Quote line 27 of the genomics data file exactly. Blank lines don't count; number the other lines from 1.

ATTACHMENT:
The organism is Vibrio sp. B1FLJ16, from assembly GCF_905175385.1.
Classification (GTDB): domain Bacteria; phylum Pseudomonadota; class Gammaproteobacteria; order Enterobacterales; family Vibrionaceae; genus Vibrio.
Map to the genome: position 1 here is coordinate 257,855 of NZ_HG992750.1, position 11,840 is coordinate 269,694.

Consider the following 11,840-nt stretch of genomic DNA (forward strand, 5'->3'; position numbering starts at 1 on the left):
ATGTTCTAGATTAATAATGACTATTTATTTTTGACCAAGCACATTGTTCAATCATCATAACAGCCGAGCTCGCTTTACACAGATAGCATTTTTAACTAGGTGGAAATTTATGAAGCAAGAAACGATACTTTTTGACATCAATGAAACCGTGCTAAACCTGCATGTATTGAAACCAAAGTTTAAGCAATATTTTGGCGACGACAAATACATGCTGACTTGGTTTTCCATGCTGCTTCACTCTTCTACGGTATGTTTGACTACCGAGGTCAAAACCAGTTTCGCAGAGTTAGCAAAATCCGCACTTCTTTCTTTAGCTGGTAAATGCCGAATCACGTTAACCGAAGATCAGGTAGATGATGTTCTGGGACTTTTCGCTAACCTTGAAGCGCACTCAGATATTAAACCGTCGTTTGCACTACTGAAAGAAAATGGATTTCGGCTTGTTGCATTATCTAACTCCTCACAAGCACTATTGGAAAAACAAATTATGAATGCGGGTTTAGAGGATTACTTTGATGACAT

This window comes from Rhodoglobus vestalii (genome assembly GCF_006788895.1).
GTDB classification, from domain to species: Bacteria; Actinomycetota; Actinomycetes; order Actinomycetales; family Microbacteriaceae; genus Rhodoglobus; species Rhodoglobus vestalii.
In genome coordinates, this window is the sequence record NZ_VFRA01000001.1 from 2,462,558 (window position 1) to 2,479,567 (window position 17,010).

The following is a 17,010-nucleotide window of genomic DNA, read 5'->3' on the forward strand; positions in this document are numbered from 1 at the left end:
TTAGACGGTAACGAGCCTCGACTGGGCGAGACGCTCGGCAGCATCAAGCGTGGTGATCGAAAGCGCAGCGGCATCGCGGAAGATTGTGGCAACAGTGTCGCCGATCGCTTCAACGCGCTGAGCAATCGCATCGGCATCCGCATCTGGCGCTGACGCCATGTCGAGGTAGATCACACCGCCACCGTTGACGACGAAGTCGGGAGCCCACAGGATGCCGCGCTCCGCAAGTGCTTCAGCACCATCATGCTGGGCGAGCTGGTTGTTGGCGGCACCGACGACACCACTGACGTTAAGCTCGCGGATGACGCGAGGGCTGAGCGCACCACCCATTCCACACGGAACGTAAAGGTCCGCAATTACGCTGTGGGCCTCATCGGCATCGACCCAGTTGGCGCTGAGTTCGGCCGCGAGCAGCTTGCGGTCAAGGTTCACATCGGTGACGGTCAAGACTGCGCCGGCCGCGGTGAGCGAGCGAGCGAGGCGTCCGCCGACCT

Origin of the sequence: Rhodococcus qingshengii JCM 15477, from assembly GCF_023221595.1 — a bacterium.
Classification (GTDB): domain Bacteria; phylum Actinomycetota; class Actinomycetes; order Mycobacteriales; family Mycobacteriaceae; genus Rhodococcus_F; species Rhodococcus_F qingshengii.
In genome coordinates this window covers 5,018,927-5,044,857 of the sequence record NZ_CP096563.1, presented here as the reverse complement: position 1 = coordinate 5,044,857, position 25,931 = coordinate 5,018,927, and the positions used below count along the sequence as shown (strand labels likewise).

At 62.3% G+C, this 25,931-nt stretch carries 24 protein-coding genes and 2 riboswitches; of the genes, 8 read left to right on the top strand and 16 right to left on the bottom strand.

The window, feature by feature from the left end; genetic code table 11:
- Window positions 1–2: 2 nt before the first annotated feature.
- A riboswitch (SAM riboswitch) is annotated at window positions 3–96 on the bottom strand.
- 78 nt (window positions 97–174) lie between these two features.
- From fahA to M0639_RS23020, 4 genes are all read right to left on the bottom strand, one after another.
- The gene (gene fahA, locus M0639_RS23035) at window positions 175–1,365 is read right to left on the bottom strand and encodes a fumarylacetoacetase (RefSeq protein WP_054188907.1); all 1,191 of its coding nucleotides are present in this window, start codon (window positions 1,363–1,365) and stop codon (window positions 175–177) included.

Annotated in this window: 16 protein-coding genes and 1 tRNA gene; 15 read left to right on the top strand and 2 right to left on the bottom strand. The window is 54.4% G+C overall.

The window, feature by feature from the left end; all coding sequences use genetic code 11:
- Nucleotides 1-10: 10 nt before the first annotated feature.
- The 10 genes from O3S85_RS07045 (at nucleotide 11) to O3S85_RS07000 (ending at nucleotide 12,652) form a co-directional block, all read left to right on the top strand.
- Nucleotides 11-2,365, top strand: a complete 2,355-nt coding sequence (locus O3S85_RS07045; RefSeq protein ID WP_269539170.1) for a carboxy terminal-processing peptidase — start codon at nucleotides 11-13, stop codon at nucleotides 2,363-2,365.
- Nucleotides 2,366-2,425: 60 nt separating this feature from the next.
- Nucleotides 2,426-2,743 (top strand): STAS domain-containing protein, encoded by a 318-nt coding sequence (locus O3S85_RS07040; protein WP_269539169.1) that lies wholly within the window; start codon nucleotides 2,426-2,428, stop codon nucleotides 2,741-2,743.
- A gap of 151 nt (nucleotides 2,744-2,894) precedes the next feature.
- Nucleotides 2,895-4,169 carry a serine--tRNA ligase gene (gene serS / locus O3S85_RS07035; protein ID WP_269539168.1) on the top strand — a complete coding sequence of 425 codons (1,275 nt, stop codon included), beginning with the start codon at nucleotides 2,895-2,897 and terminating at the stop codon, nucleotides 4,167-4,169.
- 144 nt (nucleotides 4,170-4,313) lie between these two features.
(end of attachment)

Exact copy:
- Nucleotides 2,426-2,743 (top strand): STAS domain-containing protein, encoded by a 318-nt coding sequence (locus O3S85_RS07040; protein WP_269539169.1) that lies wholly within the window; start codon nucleotides 2,426-2,428, stop codon nucleotides 2,741-2,743.